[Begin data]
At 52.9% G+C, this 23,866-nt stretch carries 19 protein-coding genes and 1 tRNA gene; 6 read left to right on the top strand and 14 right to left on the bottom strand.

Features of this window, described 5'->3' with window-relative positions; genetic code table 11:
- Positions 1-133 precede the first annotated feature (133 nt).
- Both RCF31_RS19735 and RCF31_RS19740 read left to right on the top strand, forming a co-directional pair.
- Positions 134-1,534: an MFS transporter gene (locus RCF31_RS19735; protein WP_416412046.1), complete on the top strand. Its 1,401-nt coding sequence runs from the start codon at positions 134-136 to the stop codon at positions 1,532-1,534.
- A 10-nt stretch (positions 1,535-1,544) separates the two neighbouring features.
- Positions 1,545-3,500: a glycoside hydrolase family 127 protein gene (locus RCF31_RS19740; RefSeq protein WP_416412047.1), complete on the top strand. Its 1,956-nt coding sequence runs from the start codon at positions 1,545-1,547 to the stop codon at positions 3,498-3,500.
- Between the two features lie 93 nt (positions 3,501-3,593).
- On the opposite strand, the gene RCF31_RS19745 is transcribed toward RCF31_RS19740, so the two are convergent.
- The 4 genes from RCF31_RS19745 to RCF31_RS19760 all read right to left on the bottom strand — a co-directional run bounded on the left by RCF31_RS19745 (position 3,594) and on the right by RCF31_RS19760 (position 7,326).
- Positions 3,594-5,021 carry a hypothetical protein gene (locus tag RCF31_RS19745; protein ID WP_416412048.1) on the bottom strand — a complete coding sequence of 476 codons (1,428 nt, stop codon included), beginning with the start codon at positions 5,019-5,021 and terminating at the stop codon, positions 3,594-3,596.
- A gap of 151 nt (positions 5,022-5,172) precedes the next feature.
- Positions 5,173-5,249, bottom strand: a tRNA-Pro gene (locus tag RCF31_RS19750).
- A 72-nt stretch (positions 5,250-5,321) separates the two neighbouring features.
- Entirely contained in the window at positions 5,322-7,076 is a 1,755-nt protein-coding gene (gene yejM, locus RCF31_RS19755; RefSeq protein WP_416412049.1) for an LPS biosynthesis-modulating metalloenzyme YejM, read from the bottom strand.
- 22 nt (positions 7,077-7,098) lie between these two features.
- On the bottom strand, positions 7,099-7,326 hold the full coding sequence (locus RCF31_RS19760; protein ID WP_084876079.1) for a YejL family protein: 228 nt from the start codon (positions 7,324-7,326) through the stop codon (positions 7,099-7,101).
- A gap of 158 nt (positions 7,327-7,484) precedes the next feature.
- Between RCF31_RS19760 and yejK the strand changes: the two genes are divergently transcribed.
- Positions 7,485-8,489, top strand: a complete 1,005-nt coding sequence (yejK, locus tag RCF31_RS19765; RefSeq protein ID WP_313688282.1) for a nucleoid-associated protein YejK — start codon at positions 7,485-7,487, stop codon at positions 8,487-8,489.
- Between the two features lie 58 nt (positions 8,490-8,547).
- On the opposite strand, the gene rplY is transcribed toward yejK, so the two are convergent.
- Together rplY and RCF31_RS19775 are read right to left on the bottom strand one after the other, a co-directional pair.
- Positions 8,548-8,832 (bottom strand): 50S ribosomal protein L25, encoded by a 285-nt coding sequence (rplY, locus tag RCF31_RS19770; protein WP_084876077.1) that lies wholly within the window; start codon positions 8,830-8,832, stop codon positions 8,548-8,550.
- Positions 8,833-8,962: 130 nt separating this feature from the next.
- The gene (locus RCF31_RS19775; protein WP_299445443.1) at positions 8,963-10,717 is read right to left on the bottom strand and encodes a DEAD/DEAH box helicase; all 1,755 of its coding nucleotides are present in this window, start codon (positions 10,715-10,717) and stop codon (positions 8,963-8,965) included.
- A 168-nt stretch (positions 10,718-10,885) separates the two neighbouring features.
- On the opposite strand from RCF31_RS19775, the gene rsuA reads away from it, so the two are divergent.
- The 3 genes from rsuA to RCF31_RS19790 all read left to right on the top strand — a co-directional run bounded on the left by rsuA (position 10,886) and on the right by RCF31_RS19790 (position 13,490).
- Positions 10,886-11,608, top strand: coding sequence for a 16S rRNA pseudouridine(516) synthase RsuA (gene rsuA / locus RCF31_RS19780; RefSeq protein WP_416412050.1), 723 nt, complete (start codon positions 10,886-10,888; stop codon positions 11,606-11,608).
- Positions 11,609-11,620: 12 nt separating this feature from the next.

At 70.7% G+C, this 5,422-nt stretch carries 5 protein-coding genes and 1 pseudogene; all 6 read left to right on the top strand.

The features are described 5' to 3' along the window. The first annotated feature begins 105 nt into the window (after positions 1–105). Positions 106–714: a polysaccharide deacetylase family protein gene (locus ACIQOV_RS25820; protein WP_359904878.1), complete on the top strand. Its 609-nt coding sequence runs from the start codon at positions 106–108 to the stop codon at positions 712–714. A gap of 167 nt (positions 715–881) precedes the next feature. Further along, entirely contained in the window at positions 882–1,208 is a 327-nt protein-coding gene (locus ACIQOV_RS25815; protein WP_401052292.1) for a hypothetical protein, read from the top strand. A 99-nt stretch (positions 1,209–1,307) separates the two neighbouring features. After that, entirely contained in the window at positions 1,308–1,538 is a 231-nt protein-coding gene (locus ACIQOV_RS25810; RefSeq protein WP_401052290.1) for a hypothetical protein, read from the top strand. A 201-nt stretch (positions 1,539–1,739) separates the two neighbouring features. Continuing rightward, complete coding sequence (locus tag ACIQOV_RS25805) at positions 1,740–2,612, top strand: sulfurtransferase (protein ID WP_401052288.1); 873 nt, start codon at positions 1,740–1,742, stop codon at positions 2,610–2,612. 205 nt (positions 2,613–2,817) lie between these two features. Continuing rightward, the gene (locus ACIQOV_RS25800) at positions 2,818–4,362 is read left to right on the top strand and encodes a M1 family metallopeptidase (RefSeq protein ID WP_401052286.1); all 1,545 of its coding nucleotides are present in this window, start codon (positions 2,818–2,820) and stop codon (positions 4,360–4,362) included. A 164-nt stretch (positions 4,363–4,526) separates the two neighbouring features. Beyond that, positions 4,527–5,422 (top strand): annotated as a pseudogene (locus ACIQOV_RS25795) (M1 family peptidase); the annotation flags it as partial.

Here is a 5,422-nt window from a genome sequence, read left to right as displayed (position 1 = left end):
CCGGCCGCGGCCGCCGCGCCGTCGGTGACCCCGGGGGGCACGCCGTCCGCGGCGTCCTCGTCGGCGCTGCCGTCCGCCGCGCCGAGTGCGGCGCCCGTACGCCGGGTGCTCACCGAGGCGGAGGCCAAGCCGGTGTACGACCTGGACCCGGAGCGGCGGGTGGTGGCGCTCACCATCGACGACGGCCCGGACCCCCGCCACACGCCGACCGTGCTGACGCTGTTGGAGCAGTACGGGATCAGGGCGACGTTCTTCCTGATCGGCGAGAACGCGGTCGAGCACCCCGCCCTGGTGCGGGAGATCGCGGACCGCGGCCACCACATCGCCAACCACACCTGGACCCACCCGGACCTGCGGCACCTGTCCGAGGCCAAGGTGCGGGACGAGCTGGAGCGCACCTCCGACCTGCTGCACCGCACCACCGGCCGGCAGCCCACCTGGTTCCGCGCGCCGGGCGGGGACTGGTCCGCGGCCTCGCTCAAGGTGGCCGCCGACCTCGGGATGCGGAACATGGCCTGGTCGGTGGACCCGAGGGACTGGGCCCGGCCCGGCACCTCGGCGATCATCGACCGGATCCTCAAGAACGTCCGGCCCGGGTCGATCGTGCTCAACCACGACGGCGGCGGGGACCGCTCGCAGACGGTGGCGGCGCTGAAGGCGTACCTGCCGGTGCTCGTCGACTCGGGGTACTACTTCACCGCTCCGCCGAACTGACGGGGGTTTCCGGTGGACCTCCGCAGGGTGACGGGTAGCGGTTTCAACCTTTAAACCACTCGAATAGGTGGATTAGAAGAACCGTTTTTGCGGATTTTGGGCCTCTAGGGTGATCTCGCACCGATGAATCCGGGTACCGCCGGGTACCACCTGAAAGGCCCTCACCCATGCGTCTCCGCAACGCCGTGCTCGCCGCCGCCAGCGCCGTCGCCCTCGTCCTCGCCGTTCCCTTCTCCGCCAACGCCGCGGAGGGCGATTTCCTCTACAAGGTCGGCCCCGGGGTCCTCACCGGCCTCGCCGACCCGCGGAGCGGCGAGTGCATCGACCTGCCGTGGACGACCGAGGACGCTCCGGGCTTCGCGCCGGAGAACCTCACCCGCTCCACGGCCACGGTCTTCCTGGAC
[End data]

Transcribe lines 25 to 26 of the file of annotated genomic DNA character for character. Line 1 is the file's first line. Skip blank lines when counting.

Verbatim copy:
- Positions 8,833-8,962: 130 nt separating this feature from the next.
- The gene (locus RCF31_RS19775; protein WP_299445443.1) at positions 8,963-10,717 is read right to left on the bottom strand and encodes a DEAD/DEAH box helicase; all 1,755 of its coding nucleotides are present in this window, start codon (positions 10,715-10,717) and stop codon (positions 8,963-8,965) included.